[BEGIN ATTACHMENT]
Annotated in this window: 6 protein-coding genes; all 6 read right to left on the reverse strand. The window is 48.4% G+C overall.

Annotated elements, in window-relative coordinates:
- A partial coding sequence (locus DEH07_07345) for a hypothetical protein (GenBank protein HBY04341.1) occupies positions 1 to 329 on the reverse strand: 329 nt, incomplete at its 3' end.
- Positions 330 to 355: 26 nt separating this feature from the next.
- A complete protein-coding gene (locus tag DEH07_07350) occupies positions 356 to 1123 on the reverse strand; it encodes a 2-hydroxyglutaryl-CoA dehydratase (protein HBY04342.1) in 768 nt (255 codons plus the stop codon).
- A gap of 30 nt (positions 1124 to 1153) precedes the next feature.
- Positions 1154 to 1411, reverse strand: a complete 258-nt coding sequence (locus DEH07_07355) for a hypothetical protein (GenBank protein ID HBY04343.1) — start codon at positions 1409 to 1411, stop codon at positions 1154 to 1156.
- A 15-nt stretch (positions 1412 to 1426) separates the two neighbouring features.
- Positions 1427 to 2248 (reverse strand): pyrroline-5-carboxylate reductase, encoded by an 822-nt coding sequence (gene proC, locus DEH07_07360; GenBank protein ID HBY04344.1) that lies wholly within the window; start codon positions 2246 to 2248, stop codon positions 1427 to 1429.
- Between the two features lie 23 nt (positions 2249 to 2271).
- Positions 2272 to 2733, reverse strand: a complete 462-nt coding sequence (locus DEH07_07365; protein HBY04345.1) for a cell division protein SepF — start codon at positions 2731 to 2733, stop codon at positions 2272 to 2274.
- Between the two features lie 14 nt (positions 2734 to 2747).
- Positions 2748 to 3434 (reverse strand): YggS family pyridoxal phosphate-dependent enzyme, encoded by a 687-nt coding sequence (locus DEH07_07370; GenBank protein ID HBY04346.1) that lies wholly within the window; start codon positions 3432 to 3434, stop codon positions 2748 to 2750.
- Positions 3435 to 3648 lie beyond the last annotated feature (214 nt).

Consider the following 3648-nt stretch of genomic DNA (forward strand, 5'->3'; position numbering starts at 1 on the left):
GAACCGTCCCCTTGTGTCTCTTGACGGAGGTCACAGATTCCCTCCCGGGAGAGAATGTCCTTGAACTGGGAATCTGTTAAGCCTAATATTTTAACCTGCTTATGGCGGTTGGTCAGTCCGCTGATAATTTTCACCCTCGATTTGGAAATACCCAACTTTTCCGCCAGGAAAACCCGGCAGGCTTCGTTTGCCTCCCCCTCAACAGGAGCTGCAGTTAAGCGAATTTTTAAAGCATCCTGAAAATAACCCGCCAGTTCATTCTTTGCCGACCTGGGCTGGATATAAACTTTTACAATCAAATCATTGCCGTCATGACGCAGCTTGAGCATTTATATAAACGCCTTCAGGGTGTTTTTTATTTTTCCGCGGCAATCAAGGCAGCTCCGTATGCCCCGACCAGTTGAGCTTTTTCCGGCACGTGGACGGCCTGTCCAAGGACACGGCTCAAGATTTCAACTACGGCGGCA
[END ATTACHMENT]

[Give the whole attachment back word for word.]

Annotated in this window: 6 protein-coding genes; all 6 read right to left on the reverse strand. The window is 48.4% G+C overall.

Annotated elements, in window-relative coordinates:
- A partial coding sequence (locus DEH07_07345) for a hypothetical protein (GenBank protein HBY04341.1) occupies positions 1 to 329 on the reverse strand: 329 nt, incomplete at its 3' end.
- Positions 330 to 355: 26 nt separating this feature from the next.
- A complete protein-coding gene (locus tag DEH07_07350) occupies positions 356 to 1123 on the reverse strand; it encodes a 2-hydroxyglutaryl-CoA dehydratase (protein HBY04342.1) in 768 nt (255 codons plus the stop codon).
- A gap of 30 nt (positions 1124 to 1153) precedes the next feature.
- Positions 1154 to 1411, reverse strand: a complete 258-nt coding sequence (locus DEH07_07355) for a hypothetical protein (GenBank protein ID HBY04343.1) — start codon at positions 1409 to 1411, stop codon at positions 1154 to 1156.
- A 15-nt stretch (positions 1412 to 1426) separates the two neighbouring features.
- Positions 1427 to 2248 (reverse strand): pyrroline-5-carboxylate reductase, encoded by an 822-nt coding sequence (gene proC, locus DEH07_07360; GenBank protein ID HBY04344.1) that lies wholly within the window; start codon positions 2246 to 2248, stop codon positions 1427 to 1429.
- Between the two features lie 23 nt (positions 2249 to 2271).
- Positions 2272 to 2733, reverse strand: a complete 462-nt coding sequence (locus DEH07_07365; protein HBY04345.1) for a cell division protein SepF — start codon at positions 2731 to 2733, stop codon at positions 2272 to 2274.
- Between the two features lie 14 nt (positions 2734 to 2747).
- Positions 2748 to 3434 (reverse strand): YggS family pyridoxal phosphate-dependent enzyme, encoded by a 687-nt coding sequence (locus DEH07_07370; GenBank protein ID HBY04346.1) that lies wholly within the window; start codon positions 3432 to 3434, stop codon positions 2748 to 2750.
- Positions 3435 to 3648 lie beyond the last annotated feature (214 nt).

Consider the following 3648-nt stretch of genomic DNA (forward strand, 5'->3'; position numbering starts at 1 on the left):
GAACCGTCCCCTTGTGTCTCTTGACGGAGGTCACAGATTCCCTCCCGGGAGAGAATGTCCTTGAACTGGGAATCTGTTAAGCCTAATATTTTAACCTGCTTATGGCGGTTGGTCAGTCCGCTGATAATTTTCACCCTCGATTTGGAAATACCCAACTTTTCCGCCAGGAAAACCCGGCAGGCTTCGTTTGCCTCCCCCTCAACAGGAGCTGCAGTTAAGCGAATTTTTAAAGCATCCTGAAAATAACCCGCCAGTTCATTCTTTGCCGACCTGGGCTGGATATAAACTTTTACAATCAAATCATTGCCGTCATGACGCAGCTTGAGCATTTATATAAACGCCTTCAGGGTGTTTTTTATTTTTCCGCGGCAATCAAGGCAGCTCCGTATGCCCCGACCAGTTGAGCTTTTTCCGGCACGTGGACGGCCTGTCCAAGGACACGGCTCAAGATTTCAACTACGGCGGCA